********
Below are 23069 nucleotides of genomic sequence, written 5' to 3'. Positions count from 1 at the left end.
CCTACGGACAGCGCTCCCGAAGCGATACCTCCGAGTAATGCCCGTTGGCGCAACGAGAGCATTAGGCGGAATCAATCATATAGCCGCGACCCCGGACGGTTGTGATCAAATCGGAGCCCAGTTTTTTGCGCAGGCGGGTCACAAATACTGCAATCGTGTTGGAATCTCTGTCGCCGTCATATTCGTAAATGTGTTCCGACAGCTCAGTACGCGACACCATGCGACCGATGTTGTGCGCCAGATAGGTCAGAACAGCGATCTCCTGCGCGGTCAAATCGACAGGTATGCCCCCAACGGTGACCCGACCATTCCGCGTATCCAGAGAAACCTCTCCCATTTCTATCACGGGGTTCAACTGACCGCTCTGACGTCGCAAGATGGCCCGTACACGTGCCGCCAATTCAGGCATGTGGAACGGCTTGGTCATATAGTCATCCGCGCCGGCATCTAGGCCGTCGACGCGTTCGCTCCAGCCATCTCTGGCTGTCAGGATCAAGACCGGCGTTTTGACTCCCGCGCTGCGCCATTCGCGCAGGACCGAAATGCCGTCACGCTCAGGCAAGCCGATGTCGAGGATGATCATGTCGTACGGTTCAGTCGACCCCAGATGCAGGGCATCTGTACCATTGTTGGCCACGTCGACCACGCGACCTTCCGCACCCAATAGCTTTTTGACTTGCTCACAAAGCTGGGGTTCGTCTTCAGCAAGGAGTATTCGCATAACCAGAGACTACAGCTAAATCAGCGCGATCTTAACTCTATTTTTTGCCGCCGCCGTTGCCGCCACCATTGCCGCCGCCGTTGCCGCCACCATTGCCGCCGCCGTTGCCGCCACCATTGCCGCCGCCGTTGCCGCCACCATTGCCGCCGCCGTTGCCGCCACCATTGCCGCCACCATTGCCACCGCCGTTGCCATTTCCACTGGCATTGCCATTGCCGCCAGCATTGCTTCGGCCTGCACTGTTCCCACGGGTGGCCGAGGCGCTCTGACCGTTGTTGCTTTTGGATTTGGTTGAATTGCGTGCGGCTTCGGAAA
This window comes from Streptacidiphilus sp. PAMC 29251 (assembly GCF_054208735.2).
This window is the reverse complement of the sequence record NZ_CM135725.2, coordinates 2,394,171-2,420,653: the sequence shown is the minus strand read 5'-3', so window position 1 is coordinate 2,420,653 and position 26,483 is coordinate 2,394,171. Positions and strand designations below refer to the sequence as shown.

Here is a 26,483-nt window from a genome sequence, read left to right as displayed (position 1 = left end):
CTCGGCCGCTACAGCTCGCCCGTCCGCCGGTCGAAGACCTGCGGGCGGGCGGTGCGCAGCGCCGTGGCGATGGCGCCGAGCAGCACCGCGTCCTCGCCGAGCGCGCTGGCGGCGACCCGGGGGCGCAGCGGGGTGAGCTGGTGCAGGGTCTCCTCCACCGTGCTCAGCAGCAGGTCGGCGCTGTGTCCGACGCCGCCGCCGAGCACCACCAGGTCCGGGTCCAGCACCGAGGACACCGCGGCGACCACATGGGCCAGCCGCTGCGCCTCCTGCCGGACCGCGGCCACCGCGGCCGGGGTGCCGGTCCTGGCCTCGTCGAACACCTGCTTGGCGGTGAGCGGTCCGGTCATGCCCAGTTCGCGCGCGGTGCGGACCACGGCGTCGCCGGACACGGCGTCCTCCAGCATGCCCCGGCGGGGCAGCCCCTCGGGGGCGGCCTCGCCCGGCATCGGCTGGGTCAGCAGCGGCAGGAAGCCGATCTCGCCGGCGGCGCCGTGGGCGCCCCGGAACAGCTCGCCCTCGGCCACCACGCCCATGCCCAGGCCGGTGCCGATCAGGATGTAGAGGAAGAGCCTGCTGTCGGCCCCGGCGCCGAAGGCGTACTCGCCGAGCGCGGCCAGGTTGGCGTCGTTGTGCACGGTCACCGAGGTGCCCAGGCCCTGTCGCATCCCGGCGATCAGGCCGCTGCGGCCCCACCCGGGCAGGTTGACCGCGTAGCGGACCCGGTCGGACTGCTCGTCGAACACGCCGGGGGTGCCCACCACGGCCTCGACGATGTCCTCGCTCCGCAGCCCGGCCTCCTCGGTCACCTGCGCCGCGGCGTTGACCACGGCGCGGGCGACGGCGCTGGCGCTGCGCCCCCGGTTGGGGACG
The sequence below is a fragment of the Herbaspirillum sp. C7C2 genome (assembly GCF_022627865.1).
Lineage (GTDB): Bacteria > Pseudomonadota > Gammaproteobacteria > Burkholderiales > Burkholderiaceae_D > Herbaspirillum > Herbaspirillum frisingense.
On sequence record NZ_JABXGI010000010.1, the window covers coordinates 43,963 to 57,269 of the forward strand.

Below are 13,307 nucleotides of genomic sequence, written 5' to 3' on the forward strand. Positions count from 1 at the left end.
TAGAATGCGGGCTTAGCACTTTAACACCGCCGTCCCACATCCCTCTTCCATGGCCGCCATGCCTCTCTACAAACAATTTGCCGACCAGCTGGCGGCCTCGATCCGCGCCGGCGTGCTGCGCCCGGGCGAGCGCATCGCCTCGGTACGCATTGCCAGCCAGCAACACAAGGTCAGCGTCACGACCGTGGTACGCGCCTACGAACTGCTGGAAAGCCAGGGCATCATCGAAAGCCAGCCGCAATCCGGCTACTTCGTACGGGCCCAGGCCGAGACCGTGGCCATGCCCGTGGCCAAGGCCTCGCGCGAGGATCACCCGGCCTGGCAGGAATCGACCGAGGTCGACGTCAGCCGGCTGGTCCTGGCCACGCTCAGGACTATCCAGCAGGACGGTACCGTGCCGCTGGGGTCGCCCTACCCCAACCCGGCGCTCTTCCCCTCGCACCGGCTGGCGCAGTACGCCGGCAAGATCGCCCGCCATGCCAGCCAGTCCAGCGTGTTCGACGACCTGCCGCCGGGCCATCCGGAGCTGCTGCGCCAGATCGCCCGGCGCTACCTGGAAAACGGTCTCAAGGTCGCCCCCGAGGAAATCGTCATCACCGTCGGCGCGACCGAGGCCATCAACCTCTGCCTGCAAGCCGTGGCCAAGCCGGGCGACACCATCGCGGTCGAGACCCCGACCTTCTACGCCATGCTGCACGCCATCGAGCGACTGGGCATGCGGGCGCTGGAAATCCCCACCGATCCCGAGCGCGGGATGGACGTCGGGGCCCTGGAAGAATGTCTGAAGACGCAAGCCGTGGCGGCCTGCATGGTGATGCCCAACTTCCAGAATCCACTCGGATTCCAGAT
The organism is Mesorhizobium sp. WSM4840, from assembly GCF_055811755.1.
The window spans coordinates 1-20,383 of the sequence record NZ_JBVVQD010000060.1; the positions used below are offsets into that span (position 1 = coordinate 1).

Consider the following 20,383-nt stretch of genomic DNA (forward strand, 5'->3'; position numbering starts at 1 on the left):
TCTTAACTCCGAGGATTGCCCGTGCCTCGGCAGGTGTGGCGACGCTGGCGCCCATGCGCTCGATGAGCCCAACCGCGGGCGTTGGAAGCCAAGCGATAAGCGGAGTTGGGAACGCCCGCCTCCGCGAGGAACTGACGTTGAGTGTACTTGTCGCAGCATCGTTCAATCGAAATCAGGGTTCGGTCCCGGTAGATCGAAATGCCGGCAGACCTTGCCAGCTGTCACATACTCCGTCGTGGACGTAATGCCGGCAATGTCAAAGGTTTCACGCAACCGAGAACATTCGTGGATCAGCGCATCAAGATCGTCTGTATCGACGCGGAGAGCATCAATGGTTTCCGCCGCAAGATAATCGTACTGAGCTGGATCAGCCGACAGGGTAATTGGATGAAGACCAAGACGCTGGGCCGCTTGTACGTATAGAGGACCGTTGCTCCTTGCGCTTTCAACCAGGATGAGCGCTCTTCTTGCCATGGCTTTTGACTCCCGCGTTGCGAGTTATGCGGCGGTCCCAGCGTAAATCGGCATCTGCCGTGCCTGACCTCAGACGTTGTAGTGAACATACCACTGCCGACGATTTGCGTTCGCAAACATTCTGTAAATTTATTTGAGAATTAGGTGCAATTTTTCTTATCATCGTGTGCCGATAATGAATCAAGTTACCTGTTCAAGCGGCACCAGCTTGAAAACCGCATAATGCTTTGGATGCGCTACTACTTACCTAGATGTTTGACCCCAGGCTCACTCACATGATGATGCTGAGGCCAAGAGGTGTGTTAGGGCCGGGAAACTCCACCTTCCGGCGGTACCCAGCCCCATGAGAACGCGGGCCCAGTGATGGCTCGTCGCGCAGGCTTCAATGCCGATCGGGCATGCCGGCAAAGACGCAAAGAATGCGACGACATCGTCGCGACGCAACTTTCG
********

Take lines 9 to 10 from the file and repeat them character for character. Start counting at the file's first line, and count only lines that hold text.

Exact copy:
On sequence record NZ_JABXGI010000010.1, the window covers coordinates 43,963 to 57,269 of the forward strand.

Below are 13,307 nucleotides of genomic sequence, written 5' to 3' on the forward strand. Positions count from 1 at the left end.